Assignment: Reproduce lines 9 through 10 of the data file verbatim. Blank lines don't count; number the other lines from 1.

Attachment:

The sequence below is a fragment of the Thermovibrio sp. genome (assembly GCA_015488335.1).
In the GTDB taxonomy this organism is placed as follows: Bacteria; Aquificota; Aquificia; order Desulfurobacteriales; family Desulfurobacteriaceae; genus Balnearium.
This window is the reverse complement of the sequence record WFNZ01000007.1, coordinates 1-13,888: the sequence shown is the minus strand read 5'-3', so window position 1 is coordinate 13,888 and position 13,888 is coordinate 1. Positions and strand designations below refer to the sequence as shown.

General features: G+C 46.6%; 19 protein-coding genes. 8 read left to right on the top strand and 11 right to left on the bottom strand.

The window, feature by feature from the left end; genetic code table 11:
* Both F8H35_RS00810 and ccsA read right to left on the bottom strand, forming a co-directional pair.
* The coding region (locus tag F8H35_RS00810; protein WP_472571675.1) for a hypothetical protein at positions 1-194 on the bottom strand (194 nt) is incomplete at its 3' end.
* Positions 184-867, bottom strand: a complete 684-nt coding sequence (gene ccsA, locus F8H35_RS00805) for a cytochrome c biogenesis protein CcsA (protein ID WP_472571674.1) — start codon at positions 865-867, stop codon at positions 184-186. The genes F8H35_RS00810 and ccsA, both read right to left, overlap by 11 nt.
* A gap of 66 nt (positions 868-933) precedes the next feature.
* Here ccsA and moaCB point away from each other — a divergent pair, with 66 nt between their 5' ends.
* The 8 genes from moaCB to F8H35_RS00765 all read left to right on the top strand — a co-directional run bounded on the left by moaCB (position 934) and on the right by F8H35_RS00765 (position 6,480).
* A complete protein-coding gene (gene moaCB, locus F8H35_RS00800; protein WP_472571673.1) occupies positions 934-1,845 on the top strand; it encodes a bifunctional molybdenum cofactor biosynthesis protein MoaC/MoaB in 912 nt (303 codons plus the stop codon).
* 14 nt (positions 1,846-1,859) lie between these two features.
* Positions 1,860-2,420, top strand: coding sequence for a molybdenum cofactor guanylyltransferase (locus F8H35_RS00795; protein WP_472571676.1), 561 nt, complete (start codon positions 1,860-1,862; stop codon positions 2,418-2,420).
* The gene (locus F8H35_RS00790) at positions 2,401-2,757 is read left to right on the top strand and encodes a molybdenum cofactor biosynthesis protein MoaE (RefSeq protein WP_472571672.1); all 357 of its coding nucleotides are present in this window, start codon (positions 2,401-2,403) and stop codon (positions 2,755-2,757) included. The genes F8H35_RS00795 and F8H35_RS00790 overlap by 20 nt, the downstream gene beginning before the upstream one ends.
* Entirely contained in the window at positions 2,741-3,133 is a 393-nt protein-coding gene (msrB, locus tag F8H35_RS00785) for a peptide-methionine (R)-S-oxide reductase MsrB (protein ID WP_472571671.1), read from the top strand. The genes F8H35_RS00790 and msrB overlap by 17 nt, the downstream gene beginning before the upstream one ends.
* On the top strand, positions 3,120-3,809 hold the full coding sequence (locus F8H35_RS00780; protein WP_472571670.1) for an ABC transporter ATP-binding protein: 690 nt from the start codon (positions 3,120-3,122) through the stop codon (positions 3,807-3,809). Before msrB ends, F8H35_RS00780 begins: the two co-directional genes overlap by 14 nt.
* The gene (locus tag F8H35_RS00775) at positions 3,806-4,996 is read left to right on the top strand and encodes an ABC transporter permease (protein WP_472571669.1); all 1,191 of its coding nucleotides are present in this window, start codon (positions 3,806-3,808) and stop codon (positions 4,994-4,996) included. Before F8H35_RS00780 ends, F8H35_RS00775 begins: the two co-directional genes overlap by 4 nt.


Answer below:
* A gap of 66 nt (positions 868-933) precedes the next feature.
* Here ccsA and moaCB point away from each other — a divergent pair, with 66 nt between their 5' ends.